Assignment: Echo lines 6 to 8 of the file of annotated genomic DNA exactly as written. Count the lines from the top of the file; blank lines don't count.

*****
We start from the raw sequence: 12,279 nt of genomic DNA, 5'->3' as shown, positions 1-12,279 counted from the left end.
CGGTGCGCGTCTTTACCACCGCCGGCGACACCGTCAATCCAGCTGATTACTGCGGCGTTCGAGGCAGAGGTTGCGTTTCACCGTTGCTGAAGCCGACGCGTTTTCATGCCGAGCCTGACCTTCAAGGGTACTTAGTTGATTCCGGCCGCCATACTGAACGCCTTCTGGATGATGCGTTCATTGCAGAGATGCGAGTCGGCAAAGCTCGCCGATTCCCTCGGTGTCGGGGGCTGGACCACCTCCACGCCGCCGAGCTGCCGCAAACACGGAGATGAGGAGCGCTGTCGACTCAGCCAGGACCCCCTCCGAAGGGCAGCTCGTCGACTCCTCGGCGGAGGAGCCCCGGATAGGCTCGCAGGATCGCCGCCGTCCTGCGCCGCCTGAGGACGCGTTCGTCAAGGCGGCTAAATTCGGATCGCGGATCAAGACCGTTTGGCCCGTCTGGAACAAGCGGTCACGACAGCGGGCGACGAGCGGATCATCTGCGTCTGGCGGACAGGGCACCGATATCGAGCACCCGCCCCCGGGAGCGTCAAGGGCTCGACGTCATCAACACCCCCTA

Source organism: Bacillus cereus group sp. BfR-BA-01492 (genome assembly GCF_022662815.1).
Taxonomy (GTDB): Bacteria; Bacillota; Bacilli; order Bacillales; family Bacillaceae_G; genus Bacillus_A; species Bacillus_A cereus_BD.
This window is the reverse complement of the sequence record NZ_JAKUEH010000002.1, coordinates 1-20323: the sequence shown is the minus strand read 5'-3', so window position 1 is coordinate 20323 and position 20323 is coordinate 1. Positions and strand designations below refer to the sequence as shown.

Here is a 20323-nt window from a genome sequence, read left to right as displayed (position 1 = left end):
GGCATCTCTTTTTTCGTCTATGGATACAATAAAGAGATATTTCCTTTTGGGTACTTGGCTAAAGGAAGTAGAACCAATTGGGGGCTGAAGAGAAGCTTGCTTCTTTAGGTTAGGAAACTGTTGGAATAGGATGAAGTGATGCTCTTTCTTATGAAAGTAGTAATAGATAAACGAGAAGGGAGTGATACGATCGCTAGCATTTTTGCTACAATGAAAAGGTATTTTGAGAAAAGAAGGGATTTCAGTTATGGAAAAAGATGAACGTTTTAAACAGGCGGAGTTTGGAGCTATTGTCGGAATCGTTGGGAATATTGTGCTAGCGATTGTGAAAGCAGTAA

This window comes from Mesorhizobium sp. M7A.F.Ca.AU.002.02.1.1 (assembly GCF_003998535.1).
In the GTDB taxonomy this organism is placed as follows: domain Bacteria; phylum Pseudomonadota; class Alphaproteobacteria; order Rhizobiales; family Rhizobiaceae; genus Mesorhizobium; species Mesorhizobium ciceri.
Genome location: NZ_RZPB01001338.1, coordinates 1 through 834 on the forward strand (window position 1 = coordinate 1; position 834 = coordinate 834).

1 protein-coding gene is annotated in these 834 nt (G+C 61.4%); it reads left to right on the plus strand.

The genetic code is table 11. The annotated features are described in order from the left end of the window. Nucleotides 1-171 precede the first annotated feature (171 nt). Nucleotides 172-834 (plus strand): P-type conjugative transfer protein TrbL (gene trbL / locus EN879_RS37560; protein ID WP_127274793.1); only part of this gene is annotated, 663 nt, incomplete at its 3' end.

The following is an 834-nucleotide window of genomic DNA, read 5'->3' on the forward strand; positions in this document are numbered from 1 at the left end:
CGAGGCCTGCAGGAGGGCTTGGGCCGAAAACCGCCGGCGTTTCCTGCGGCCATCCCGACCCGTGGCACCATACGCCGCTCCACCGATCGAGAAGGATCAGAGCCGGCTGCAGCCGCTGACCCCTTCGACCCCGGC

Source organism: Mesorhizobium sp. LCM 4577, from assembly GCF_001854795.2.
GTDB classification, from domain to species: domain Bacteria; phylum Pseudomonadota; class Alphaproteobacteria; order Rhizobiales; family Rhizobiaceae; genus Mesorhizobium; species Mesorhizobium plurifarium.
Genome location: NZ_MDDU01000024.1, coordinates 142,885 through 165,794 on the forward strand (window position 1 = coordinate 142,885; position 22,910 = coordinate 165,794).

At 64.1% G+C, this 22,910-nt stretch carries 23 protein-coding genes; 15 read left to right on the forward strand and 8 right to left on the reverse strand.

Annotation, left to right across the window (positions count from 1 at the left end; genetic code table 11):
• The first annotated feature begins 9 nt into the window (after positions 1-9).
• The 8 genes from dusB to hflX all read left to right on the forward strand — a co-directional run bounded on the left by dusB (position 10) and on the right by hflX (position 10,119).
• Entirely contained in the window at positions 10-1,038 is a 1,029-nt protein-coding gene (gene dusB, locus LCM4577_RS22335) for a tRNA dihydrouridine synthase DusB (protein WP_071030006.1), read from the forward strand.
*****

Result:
Here is a 20323-nt window from a genome sequence, read left to right as displayed (position 1 = left end):
GGCATCTCTTTTTTCGTCTATGGATACAATAAAGAGATATTTCCTTTTGGGTACTTGGCTAAAGGAAGTAGAACCAATTGGGGGCTGAAGAGAAGCTTGCTTCTTTAGGTTAGGAAACTGTTGGAATAGGATGAAGTGATGCTCTTTCTTATGAAAGTAGTAATAGATAAACGAGAAGGGAGTGATACGATCGCTAGCATTTTTGCTACAATGAAAAGGTATTTTGAGAAAAGAAGGGATTTCAGTTATGGAAAAAGATGAACGTTTTAAACAGGCGGAGTTTGGAGCTATTGTCGGAATCGTTGGGAATATTGTGCTAGCGATTGTGAAAGCAGTAA

This window comes from Mesorhizobium sp. M7A.F.Ca.AU.002.02.1.1 (assembly GCF_003998535.1).